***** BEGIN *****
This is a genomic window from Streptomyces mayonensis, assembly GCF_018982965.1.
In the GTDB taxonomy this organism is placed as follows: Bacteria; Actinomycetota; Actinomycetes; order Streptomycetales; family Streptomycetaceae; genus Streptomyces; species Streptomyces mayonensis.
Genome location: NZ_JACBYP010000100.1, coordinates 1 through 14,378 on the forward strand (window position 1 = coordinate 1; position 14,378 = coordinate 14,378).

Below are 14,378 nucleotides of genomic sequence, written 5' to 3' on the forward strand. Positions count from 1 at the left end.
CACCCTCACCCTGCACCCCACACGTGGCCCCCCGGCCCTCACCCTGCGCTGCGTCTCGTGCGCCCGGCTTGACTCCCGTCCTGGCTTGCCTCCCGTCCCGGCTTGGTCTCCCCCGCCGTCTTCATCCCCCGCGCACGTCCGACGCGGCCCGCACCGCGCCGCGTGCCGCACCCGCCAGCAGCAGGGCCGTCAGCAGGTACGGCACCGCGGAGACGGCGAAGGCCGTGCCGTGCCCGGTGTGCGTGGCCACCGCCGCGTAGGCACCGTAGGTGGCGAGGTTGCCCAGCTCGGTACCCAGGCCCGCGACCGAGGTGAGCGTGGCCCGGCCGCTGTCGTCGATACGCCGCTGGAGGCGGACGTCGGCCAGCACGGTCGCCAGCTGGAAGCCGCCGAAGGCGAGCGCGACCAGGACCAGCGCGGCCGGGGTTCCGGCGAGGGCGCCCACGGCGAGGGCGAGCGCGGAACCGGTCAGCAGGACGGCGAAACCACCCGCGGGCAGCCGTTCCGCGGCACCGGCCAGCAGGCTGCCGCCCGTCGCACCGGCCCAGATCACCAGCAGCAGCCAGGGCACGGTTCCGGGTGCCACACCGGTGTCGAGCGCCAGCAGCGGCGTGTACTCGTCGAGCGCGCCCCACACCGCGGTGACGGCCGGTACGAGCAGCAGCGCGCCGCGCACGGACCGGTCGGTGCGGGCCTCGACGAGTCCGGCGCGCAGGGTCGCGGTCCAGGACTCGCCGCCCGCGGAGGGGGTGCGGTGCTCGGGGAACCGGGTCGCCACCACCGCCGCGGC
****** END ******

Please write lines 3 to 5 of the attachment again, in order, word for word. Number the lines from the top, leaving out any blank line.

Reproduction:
Genome location: NZ_JACBYP010000100.1, coordinates 1 through 14,378 on the forward strand (window position 1 = coordinate 1; position 14,378 = coordinate 14,378).

Below are 14,378 nucleotides of genomic sequence, written 5' to 3' on the forward strand. Positions count from 1 at the left end.
CACCCTCACCCTGCACCCCACACGTGGCCCCCCGGCCCTCACCCTGCGCTGCGTCTCGTGCGCCCGGCTTGACTCCCGTCCTGGCTTGCCTCCCGTCCCGGCTTGGTCTCCCCCGCCGTCTTCATCCCCCGCGCACGTCCGACGCGGCCCGCACCGCGCCGCGTGCCGCACCCGCCAGCAGCAGGGCCGTCAGCAGGTACGGCACCGCGGAGACGGCGAAGGCCGTGCCGTGCCCGGTGTGCGTGGCCACCGCCGCGTAGGCACCGTAGGTGGCGAGGTTGCCCAGCTCGGTACCCAGGCCCGCGACCGAGGTGAGCGTGGCCCGGCCGCTGTCGTCGATACGCCGCTGGAGGCGGACGTCGGCCAGCACGGTCGCCAGCTGGAAGCCGCCGAAGGCGAGCGCGACCAGGACCAGCGCGGCCGGGGTTCCGGCGAGGGCGCCCACGGCGAGGGCGAGCGCGGAACCGGTCAGCAGGACGGCGAAACCACCCGCGGGCAGCCGTTCCGCGGCACCGGCCAGCAGGCTGCCGCCCGTCGCACCGGCCCAGATCACCAGCAGCAGCCAGGGCACGGTTCCGGGTGCCACACCGGTGTCGAGCGCCAGCAGCGGCGTGTACTCGTCGAGCGCGCCCCACACCGCGGTGACGGCCGGTACGAGCAGCAGCGCGCCGCGCACGGACCGGTCGGTGCGGGCCTCGACGAGTCCGGCGCGCAGGGTCGCGGTCCAGGACTCGCCGCCCGCGGAGGGGGTGCGGTGCTCGGGGAACCGGGTCGCCACCACCGCCGCGGC